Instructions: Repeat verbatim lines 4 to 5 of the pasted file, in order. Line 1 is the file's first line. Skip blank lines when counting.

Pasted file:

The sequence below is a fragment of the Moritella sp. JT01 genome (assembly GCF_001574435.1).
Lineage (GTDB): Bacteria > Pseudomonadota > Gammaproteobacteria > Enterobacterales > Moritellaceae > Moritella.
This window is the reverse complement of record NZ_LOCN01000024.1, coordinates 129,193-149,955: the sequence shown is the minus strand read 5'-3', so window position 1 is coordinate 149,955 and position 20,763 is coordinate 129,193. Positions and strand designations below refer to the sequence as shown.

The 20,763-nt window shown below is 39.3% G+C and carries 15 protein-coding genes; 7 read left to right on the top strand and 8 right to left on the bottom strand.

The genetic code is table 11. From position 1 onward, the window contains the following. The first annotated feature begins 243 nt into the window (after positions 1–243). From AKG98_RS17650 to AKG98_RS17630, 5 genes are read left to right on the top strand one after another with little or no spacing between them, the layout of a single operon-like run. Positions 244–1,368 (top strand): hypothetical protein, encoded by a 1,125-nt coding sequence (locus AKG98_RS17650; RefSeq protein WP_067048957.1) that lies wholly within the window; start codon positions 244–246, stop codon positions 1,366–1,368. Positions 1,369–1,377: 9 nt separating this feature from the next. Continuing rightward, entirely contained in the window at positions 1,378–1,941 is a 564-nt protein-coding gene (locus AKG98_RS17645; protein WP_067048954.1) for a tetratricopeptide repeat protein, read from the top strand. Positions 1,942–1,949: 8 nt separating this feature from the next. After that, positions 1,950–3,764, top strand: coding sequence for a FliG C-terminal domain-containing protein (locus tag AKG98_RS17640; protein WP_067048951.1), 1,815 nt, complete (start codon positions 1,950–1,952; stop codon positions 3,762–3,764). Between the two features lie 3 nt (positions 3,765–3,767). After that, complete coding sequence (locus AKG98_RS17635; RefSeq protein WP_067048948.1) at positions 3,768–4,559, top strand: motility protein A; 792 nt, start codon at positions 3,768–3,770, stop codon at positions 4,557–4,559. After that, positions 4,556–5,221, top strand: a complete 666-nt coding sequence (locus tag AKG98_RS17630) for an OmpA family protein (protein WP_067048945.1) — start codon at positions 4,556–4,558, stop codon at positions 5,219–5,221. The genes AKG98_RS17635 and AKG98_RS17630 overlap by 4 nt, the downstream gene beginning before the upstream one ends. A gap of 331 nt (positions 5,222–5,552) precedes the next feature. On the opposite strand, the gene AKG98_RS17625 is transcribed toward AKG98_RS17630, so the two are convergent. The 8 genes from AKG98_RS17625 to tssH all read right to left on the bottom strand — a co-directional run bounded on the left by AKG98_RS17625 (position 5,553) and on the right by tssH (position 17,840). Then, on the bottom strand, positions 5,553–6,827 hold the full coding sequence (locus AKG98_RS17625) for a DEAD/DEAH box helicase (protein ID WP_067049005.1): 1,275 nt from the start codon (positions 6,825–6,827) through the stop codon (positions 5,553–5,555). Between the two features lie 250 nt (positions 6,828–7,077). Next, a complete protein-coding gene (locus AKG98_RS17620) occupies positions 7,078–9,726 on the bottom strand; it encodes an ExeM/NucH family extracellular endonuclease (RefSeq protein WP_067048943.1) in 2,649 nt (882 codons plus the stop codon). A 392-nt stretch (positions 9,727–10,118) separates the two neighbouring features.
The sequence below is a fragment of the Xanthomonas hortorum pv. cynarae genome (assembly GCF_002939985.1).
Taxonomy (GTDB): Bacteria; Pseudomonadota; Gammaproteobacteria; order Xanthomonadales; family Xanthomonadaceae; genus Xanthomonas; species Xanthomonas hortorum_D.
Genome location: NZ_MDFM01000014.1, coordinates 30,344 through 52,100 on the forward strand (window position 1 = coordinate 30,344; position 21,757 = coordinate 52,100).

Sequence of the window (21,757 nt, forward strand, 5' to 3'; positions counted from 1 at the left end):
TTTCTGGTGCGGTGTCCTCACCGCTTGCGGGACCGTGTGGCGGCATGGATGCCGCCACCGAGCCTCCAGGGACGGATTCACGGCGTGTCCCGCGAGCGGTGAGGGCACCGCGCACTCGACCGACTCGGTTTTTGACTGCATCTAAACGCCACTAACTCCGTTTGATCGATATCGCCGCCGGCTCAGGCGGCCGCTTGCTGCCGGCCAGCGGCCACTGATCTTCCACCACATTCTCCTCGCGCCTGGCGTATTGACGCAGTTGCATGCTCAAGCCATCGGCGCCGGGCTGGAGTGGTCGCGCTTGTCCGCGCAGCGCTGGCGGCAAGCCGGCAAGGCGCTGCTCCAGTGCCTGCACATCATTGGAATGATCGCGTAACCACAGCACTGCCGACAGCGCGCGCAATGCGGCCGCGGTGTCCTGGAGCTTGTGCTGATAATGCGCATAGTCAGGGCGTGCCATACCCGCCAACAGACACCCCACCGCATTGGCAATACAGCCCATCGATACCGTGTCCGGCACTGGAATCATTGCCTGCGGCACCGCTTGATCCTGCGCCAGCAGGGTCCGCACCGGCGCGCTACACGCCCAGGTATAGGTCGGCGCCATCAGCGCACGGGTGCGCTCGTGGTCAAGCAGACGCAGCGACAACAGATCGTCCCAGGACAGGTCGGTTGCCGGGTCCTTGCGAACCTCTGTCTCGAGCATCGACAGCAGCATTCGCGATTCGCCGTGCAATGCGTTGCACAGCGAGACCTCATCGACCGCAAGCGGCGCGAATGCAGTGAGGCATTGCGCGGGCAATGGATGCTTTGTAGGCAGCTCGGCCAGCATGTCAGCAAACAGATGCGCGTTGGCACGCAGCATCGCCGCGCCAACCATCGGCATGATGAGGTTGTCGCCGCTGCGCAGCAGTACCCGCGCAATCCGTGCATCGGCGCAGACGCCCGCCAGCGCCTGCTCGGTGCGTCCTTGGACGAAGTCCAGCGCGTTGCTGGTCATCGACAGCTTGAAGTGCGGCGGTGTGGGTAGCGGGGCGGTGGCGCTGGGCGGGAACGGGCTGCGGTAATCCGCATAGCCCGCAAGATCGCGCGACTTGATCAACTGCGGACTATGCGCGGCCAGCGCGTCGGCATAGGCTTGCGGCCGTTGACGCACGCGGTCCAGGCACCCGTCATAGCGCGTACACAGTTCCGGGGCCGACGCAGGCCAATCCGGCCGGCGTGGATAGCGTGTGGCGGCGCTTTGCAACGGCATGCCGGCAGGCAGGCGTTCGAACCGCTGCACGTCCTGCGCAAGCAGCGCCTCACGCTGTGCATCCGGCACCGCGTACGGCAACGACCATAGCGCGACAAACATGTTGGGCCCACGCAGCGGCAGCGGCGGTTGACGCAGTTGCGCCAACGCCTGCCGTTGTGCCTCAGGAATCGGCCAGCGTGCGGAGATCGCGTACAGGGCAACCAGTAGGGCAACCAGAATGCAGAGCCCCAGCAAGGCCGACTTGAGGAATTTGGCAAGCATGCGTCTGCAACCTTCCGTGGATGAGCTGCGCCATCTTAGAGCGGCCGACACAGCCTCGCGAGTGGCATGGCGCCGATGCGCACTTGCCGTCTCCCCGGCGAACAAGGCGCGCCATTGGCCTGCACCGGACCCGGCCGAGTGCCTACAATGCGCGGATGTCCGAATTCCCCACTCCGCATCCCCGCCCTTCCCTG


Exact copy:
The 20,763-nt window shown below is 39.3% G+C and carries 15 protein-coding genes; 7 read left to right on the top strand and 8 right to left on the bottom strand.

The genetic code is table 11. From position 1 onward, the window contains the following. The first annotated feature begins 243 nt into the window (after positions 1–243). From AKG98_RS17650 to AKG98_RS17630, 5 genes are read left to right on the top strand one after another with little or no spacing between them, the layout of a single operon-like run. Positions 244–1,368 (top strand): hypothetical protein, encoded by a 1,125-nt coding sequence (locus AKG98_RS17650; RefSeq protein WP_067048957.1) that lies wholly within the window; start codon positions 244–246, stop codon positions 1,366–1,368. Positions 1,369–1,377: 9 nt separating this feature from the next. Continuing rightward, entirely contained in the window at positions 1,378–1,941 is a 564-nt protein-coding gene (locus AKG98_RS17645; protein WP_067048954.1) for a tetratricopeptide repeat protein, read from the top strand. Positions 1,942–1,949: 8 nt separating this feature from the next. After that, positions 1,950–3,764, top strand: coding sequence for a FliG C-terminal domain-containing protein (locus tag AKG98_RS17640; protein WP_067048951.1), 1,815 nt, complete (start codon positions 1,950–1,952; stop codon positions 3,762–3,764). Between the two features lie 3 nt (positions 3,765–3,767). After that, complete coding sequence (locus AKG98_RS17635; RefSeq protein WP_067048948.1) at positions 3,768–4,559, top strand: motility protein A; 792 nt, start codon at positions 3,768–3,770, stop codon at positions 4,557–4,559. After that, positions 4,556–5,221, top strand: a complete 666-nt coding sequence (locus tag AKG98_RS17630) for an OmpA family protein (protein WP_067048945.1) — start codon at positions 4,556–4,558, stop codon at positions 5,219–5,221. The genes AKG98_RS17635 and AKG98_RS17630 overlap by 4 nt, the downstream gene beginning before the upstream one ends. A gap of 331 nt (positions 5,222–5,552) precedes the next feature. On the opposite strand, the gene AKG98_RS17625 is transcribed toward AKG98_RS17630, so the two are convergent. The 8 genes from AKG98_RS17625 to tssH all read right to left on the bottom strand — a co-directional run bounded on the left by AKG98_RS17625 (position 5,553) and on the right by tssH (position 17,840). Then, on the bottom strand, positions 5,553–6,827 hold the full coding sequence (locus AKG98_RS17625) for a DEAD/DEAH box helicase (protein ID WP_067049005.1): 1,275 nt from the start codon (positions 6,825–6,827) through the stop codon (positions 5,553–5,555). Between the two features lie 250 nt (positions 6,828–7,077). Next, a complete protein-coding gene (locus AKG98_RS17620) occupies positions 7,078–9,726 on the bottom strand; it encodes an ExeM/NucH family extracellular endonuclease (RefSeq protein WP_067048943.1) in 2,649 nt (882 codons plus the stop codon). A 392-nt stretch (positions 9,727–10,118) separates the two neighbouring features.